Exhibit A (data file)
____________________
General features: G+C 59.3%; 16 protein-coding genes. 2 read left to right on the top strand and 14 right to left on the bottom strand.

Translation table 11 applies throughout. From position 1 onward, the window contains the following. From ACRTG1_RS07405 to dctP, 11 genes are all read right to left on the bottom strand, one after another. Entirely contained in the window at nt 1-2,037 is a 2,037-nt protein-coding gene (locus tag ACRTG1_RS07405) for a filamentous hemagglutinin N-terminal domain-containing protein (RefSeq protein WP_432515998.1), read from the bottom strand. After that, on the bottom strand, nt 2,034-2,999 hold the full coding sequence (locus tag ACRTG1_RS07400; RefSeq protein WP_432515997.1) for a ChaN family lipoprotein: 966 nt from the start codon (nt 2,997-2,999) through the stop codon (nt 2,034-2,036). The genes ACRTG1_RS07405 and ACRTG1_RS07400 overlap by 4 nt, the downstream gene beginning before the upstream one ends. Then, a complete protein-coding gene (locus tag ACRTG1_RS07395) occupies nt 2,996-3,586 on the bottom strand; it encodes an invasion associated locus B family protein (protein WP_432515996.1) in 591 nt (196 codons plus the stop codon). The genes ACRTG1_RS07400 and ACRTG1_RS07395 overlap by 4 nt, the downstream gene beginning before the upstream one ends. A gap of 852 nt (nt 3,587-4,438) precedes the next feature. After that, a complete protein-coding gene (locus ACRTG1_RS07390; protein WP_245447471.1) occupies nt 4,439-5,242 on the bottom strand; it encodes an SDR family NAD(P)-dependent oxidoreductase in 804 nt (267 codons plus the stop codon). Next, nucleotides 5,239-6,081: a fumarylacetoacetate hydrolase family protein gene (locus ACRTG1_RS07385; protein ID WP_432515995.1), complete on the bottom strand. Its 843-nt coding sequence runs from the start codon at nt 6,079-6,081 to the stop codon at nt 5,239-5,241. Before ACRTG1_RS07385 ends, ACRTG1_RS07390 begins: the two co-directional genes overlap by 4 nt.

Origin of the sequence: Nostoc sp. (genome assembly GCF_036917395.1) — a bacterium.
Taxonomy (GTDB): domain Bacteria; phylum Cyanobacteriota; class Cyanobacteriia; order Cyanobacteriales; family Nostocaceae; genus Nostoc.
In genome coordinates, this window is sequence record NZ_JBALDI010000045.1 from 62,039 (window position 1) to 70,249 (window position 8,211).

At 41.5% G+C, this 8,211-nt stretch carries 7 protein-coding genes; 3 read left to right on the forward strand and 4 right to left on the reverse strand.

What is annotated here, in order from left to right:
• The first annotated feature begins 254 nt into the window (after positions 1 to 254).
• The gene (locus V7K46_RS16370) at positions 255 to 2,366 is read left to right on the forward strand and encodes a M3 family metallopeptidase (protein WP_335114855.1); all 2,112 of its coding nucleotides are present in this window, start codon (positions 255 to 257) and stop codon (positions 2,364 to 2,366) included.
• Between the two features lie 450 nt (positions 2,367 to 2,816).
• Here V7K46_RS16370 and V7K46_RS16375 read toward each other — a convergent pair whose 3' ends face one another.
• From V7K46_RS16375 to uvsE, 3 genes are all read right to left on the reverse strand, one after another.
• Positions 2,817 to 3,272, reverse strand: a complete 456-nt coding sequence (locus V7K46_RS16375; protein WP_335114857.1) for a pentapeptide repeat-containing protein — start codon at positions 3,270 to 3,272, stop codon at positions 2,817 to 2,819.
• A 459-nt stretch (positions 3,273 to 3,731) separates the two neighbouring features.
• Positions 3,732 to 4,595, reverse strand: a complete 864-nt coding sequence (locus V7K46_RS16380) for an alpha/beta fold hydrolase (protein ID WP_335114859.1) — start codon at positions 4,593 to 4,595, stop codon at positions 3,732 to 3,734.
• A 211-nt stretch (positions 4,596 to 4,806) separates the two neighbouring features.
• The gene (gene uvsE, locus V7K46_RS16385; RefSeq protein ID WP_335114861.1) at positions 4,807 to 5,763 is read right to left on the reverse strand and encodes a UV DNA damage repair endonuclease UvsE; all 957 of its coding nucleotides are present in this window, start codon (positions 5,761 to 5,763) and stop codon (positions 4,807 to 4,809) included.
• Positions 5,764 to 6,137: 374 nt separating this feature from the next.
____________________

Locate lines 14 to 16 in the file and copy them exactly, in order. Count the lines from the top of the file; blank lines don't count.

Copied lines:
• A 459-nt stretch (positions 3,273 to 3,731) separates the two neighbouring features.
• Positions 3,732 to 4,595, reverse strand: a complete 864-nt coding sequence (locus V7K46_RS16380) for an alpha/beta fold hydrolase (protein ID WP_335114859.1) — start codon at positions 4,593 to 4,595, stop codon at positions 3,732 to 3,734.
• A 211-nt stretch (positions 4,596 to 4,806) separates the two neighbouring features.